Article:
He dropped the coins in the meter, only after the sacrifice did he notice the “FAIL” light blinking. It didn’t matter, he hardly paid attention to anything until he found they offended him, like this “FAIL” light, taunting him. What he realized was the core of his being: to live in a life entrenched with more oblivion of his surroundings and others until it was brought to his attention that he was inconvenienced.
“Hello, hi?” Mary looked impatient, her right foot stamping on the floor with each sarcastic salutation.
“Sorry,” he walked closer to her. “I fucked up– put money in a broken meter.” He shuffled his feet. “Pretty dumb.”
“You noticed.” She clapped and stomped her feet again, but not in the annoyed way she did before.
“What do you mean? You knew it was broken?”
She gathered a hoodie sweatshirt and her purse. “Well yeah,” she said, walking without looking back at him. “I always park here because it’s broken. Who has change when there are credit cards? Just wanted to see if you’d notice the broken meter. Guess ya didn’t.”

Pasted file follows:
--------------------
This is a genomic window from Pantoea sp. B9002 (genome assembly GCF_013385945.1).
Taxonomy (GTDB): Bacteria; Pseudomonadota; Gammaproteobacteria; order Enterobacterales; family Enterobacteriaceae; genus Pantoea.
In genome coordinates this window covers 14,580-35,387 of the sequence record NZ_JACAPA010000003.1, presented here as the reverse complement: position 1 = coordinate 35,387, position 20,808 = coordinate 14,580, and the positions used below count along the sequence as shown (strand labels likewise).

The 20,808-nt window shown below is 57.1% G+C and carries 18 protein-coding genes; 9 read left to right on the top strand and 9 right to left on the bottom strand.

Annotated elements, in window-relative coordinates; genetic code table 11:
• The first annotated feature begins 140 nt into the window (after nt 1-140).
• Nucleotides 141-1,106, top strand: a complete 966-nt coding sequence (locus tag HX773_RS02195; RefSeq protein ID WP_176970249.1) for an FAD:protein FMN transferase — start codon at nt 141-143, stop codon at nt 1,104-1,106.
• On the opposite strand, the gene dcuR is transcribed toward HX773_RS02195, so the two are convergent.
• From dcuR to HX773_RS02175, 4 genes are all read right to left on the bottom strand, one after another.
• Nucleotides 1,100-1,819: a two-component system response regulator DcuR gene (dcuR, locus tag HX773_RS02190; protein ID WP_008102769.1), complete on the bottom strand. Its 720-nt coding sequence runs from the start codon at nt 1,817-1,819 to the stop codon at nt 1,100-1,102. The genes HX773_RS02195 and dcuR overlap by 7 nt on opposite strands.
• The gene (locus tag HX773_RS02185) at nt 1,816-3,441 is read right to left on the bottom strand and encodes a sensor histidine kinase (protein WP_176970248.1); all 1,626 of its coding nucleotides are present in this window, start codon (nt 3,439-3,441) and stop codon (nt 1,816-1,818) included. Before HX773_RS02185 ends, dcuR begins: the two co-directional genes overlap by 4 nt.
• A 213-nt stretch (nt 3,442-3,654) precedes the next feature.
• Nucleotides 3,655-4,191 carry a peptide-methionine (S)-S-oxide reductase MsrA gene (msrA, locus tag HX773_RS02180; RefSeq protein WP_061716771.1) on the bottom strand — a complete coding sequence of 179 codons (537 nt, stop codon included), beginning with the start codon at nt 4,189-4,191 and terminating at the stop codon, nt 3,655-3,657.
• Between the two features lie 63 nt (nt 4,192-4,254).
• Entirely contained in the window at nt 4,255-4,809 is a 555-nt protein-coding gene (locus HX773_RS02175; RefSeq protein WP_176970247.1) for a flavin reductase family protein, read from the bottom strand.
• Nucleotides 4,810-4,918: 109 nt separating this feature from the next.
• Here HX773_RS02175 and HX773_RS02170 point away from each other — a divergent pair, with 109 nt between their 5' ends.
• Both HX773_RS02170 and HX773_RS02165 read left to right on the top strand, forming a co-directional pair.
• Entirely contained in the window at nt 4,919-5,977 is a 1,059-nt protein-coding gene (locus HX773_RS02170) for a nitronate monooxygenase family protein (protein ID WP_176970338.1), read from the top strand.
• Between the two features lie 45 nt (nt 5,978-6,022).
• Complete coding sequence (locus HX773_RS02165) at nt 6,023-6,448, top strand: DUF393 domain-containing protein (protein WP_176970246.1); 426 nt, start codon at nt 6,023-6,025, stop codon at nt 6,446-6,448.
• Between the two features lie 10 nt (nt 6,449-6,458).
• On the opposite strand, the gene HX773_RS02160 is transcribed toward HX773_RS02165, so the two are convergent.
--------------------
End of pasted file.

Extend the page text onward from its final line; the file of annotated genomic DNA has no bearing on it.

“Hey. It took me a long time to find four quarters. Went through the typical hiding places– couch. Had to rob my laundry stash.” He quickly caught up with her.
“Well, if it’s worth so much to you, you should’ve kept your eye on it, watch where it’s going, instead of being la-la-la about it.” She stopped in front of a three-story brick building. “This is it– Matt’s house.”
Joseph wasn’t in the mood to hang out with a possible rival and muttered, “Whoever the fuck Matt is.”
“Your new best friend. Now shut the fuck up and be nice.” She shushed him.